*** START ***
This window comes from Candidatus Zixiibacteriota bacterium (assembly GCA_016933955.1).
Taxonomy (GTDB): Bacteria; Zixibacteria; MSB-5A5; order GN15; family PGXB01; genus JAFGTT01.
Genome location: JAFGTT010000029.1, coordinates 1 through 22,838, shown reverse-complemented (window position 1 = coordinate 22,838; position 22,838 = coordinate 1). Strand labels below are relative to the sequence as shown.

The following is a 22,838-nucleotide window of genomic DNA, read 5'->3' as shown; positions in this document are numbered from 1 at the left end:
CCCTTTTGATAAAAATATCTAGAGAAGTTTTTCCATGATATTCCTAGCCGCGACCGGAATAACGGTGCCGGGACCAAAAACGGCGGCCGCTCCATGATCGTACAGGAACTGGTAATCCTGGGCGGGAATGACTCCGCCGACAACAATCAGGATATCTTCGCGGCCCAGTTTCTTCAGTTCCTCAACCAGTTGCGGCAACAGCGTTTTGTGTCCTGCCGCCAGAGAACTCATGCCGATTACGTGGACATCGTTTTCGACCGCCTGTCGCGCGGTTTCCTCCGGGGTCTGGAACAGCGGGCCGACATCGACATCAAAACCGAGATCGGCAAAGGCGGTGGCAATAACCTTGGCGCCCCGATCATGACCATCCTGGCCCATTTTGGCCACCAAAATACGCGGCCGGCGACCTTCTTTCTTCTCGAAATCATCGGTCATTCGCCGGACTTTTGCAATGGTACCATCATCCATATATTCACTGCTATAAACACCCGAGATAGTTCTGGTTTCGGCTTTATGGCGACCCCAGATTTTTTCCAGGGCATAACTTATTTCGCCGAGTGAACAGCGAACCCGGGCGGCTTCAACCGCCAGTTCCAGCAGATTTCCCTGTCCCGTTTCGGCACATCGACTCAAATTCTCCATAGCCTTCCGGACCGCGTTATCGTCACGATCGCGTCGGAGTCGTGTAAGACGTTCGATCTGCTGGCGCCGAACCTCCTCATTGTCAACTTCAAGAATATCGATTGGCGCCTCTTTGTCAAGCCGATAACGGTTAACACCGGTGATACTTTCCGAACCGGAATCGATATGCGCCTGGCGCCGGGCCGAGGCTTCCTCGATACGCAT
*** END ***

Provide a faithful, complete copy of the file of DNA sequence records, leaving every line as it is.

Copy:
This window comes from Candidatus Zixiibacteriota bacterium (assembly GCA_016933955.1).
Taxonomy (GTDB): Bacteria; Zixibacteria; MSB-5A5; order GN15; family PGXB01; genus JAFGTT01.
Genome location: JAFGTT010000029.1, coordinates 1 through 22,838, shown reverse-complemented (window position 1 = coordinate 22,838; position 22,838 = coordinate 1). Strand labels below are relative to the sequence as shown.

The following is a 22,838-nucleotide window of genomic DNA, read 5'->3' as shown; positions in this document are numbered from 1 at the left end:
CCCTTTTGATAAAAATATCTAGAGAAGTTTTTCCATGATATTCCTAGCCGCGACCGGAATAACGGTGCCGGGACCAAAAACGGCGGCCGCTCCATGATCGTACAGGAACTGGTAATCCTGGGCGGGAATGACTCCGCCGACAACAATCAGGATATCTTCGCGGCCCAGTTTCTTCAGTTCCTCAACCAGTTGCGGCAACAGCGTTTTGTGTCCTGCCGCCAGAGAACTCATGCCGATTACGTGGACATCGTTTTCGACCGCCTGTCGCGCGGTTTCCTCCGGGGTCTGGAACAGCGGGCCGACATCGACATCAAAACCGAGATCGGCAAAGGCGGTGGCAATAACCTTGGCGCCCCGATCATGACCATCCTGGCCCATTTTGGCCACCAAAATACGCGGCCGGCGACCTTCTTTCTTCTCGAAATCATCGGTCATTCGCCGGACTTTTGCAATGGTACCATCATCCATATATTCACTGCTATAAACACCCGAGATAGTTCTGGTTTCGGCTTTATGGCGACCCCAGATTTTTTCCAGGGCATAACTTATTTCGCCGAGTGAACAGCGAACCCGGGCGGCTTCAACCGCCAGTTCCAGCAGATTTCCCTGTCCCGTTTCGGCACATCGACTCAAATTCTCCATAGCCTTCCGGACCGCGTTATCGTCACGATCGCGTCGGAGTCGTGTAAGACGTTCGATCTGCTGGCGCCGAACCTCCTCATTGTCAACTTCAAGAATATCGATTGGCGCCTCTTTGTCAAGCCGATAACGGTTAACACCGGTGATACTTTCCGAACCGGAATCGATATGCGCCTGGCGCCGGGCCGAGGCTTCCTCGATACGCAT